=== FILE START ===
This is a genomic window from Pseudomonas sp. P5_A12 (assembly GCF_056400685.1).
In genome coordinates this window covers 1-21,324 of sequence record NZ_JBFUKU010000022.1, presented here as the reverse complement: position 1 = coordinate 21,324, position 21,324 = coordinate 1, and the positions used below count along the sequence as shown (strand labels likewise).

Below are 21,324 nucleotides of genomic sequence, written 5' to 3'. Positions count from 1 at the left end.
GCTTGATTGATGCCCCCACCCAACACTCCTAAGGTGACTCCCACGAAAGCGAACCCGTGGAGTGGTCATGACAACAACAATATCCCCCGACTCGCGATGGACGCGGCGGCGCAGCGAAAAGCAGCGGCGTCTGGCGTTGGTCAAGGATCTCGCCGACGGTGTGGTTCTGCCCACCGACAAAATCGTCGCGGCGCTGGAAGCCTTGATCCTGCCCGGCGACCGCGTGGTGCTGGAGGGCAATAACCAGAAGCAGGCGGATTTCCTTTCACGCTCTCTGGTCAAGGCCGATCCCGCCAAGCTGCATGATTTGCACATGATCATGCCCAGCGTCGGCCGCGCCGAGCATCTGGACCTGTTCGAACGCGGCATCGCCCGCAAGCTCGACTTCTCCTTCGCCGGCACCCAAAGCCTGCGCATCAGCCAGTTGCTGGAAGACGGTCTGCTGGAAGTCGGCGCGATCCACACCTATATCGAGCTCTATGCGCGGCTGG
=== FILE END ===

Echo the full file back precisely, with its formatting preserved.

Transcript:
This is a genomic window from Pseudomonas sp. P5_A12 (assembly GCF_056400685.1).
In genome coordinates this window covers 1-21,324 of sequence record NZ_JBFUKU010000022.1, presented here as the reverse complement: position 1 = coordinate 21,324, position 21,324 = coordinate 1, and the positions used below count along the sequence as shown (strand labels likewise).

Below are 21,324 nucleotides of genomic sequence, written 5' to 3'. Positions count from 1 at the left end.
GCTTGATTGATGCCCCCACCCAACACTCCTAAGGTGACTCCCACGAAAGCGAACCCGTGGAGTGGTCATGACAACAACAATATCCCCCGACTCGCGATGGACGCGGCGGCGCAGCGAAAAGCAGCGGCGTCTGGCGTTGGTCAAGGATCTCGCCGACGGTGTGGTTCTGCCCACCGACAAAATCGTCGCGGCGCTGGAAGCCTTGATCCTGCCCGGCGACCGCGTGGTGCTGGAGGGCAATAACCAGAAGCAGGCGGATTTCCTTTCACGCTCTCTGGTCAAGGCCGATCCCGCCAAGCTGCATGATTTGCACATGATCATGCCCAGCGTCGGCCGCGCCGAGCATCTGGACCTGTTCGAACGCGGCATCGCCCGCAAGCTCGACTTCTCCTTCGCCGGCACCCAAAGCCTGCGCATCAGCCAGTTGCTGGAAGACGGTCTGCTGGAAGTCGGCGCGATCCACACCTATATCGAGCTCTATGCGCGGCTGG